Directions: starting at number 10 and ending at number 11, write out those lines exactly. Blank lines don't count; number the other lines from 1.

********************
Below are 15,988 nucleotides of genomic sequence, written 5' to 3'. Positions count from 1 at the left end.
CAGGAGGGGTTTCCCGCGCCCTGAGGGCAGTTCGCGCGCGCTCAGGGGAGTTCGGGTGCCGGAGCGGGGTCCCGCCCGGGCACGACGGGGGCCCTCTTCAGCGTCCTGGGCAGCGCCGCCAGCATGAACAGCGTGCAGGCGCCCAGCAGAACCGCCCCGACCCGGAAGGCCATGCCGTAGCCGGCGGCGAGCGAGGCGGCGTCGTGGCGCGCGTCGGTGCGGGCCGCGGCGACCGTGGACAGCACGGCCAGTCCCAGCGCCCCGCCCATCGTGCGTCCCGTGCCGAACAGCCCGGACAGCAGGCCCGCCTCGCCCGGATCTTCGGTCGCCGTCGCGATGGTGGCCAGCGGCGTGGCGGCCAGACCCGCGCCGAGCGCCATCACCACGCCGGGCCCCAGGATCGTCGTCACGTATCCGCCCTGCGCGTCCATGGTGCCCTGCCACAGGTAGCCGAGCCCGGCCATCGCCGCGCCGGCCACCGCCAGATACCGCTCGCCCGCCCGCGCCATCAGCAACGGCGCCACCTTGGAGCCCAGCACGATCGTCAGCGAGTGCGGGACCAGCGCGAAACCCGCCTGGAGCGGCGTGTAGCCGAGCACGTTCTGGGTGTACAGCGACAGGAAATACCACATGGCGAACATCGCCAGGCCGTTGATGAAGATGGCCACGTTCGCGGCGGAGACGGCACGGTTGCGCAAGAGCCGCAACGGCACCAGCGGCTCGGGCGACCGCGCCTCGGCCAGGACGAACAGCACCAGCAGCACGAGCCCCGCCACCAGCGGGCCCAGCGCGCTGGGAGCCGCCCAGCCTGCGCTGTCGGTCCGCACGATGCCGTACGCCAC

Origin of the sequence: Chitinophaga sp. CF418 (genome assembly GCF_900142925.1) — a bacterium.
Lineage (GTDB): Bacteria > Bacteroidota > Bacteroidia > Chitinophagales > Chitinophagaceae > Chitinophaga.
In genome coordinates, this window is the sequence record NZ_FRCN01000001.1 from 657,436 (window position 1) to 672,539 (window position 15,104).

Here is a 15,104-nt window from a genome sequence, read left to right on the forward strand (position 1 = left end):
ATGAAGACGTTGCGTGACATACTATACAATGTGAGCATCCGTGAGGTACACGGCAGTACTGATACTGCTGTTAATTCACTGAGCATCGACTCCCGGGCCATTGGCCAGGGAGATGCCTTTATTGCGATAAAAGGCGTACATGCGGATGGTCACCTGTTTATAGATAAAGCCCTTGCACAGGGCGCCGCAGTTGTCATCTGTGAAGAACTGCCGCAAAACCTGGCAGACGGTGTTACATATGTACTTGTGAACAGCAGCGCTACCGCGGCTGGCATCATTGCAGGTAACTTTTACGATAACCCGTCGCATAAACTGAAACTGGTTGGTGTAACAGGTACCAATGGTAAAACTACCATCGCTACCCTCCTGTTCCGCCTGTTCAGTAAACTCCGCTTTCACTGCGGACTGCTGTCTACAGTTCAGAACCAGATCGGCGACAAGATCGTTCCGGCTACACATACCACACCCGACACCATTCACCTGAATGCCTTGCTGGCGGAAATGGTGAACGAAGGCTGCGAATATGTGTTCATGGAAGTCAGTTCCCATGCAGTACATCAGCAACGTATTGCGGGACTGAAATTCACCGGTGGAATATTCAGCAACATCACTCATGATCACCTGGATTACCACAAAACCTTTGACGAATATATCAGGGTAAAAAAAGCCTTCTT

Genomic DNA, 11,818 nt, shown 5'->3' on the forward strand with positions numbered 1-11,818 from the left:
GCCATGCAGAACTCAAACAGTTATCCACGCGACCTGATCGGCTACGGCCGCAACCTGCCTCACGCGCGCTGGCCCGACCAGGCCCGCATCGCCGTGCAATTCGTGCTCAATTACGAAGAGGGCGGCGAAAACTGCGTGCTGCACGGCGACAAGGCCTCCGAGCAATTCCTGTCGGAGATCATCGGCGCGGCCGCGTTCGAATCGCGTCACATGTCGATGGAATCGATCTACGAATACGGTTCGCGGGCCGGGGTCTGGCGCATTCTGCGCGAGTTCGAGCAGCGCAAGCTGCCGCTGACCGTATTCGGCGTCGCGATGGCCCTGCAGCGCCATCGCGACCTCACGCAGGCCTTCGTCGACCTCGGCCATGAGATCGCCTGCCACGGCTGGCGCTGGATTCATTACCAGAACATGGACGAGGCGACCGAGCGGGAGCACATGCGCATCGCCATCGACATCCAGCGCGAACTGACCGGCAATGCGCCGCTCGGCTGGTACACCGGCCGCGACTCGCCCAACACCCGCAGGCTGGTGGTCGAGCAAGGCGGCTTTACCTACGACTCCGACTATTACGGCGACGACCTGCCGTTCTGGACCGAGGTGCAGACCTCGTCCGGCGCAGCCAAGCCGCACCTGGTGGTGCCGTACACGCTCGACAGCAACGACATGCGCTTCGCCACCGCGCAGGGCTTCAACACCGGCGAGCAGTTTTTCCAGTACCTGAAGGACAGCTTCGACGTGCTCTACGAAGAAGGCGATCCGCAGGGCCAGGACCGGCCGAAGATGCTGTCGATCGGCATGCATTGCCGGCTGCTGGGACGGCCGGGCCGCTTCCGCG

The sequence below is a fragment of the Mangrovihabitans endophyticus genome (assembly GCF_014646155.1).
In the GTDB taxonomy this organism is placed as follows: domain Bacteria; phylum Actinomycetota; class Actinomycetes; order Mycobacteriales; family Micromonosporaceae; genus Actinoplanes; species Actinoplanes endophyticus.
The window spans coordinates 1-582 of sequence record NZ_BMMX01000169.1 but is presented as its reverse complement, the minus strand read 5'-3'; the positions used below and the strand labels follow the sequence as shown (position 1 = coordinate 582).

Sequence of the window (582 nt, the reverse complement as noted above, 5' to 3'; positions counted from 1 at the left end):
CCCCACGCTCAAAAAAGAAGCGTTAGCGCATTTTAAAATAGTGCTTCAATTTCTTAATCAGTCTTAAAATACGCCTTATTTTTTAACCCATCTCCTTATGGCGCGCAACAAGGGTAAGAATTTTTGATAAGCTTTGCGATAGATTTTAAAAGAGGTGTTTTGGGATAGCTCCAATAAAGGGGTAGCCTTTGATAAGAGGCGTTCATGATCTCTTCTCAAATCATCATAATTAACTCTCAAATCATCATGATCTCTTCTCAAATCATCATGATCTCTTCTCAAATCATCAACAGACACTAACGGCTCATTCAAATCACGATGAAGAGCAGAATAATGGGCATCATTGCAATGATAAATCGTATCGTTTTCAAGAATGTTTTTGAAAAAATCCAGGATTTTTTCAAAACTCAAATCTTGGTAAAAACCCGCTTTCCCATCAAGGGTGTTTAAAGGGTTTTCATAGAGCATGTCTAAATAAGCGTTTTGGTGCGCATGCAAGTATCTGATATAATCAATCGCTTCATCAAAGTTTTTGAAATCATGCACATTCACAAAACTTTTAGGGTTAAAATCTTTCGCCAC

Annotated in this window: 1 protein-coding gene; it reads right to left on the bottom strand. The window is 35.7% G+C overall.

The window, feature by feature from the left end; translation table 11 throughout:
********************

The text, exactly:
The sequence below is a fragment of the Mangrovihabitans endophyticus genome (assembly GCF_014646155.1).
In the GTDB taxonomy this organism is placed as follows: domain Bacteria; phylum Actinomycetota; class Actinomycetes; order Mycobacteriales; family Micromonosporaceae; genus Actinoplanes; species Actinoplanes endophyticus.